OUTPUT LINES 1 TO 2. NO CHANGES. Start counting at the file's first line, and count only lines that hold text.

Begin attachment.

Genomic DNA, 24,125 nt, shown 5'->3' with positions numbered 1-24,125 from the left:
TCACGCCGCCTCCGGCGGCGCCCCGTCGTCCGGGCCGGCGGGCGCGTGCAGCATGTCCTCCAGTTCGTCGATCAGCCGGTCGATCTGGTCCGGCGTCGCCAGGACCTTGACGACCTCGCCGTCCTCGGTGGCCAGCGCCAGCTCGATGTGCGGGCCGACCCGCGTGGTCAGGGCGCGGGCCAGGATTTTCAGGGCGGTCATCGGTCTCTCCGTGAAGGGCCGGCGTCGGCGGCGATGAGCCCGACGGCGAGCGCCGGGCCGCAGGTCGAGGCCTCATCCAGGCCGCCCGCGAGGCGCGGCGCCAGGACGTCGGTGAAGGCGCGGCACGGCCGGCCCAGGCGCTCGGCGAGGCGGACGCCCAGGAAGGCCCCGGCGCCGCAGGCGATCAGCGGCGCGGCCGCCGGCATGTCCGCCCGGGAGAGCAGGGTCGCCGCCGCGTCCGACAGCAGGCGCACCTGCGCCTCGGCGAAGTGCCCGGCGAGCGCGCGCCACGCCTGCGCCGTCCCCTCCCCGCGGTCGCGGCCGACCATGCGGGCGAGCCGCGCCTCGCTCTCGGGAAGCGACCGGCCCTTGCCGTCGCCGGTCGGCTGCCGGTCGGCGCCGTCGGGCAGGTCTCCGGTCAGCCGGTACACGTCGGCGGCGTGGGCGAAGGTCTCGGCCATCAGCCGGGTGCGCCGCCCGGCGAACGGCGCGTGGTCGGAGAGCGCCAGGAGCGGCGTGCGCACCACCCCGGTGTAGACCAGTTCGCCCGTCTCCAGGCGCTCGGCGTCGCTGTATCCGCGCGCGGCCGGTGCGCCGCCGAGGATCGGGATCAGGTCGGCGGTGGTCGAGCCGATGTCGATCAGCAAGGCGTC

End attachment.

Genomic DNA, 24,125 nt, shown 5'->3' with positions numbered 1-24,125 from the left:
TCACGCCGCCTCCGGCGGCGCCCCGTCGTCCGGGCCGGCGGGCGCGTGCAGCATGTCCTCCAGTTCGTCGATCAGCCGGTCGATCTGGTCCGGCGTCGCCAGGACCTTGACGACCTCGCCGTCCTCGGTGGCCAGCGCCAGCTCGATGTGCGGGCCGACCCGCGTGGTCAGGGCGCGGGCCAGGATTTTCAGGGCGGTCATCGGTCTCTCCGTGAAGGGCCGGCGTCGGCGGCGATGAGCCCGACGGCGAGCGCCGGGCCGCAGGTCGAGGCCTCATCCAGGCCGCCCGCGAGGCGCGGCGCCAGGACGTCGGTGAAGGCGCGGCACGGCCGGCCCAGGCGCTCGGCGAGGCGGACGCCCAGGAAGGCCCCGGCGCCGCAGGCGATCAGCGGCGCGGCCGCCGGCATGTCCGCCCGGGAGAGCAGGGTCGCCGCCGCGTCCGACAGCAGGCGCACCTGCGCCTCGGCGAAGTGCCCGGCGAGCGCGCGCCACGCCTGCGCCGTCCCCTCCCCGCGGTCGCGGCCGACCATGCGGGCGAGCCGCGCCTCGCTCTCGGGAAGCGACCGGCCCTTGCCGTCGCCGGTCGGCTGCCGGTCGGCGCCGTCGGGCAGGTCTCCGGTCAGCCGGTACACGTCGGCGGCGTGGGCGAAGGTCTCGGCCATCAGCCGGGTGCGCCGCCCGGCGAACGGCGCGTGGTCGGAGAGCGCCAGGAGCGGCGTGCGCACCACCCCGGTGTAGACCAGTTCGCCCGTCTCCAGGCGCTCGGCGTCGCTGTATCCGCGCGCGGCCGGTGCGCCGCCGAGGATCGGGATCAGGTCGGCGGTGGTCGAGCCGATGTCGATCAGCAAGGCGTC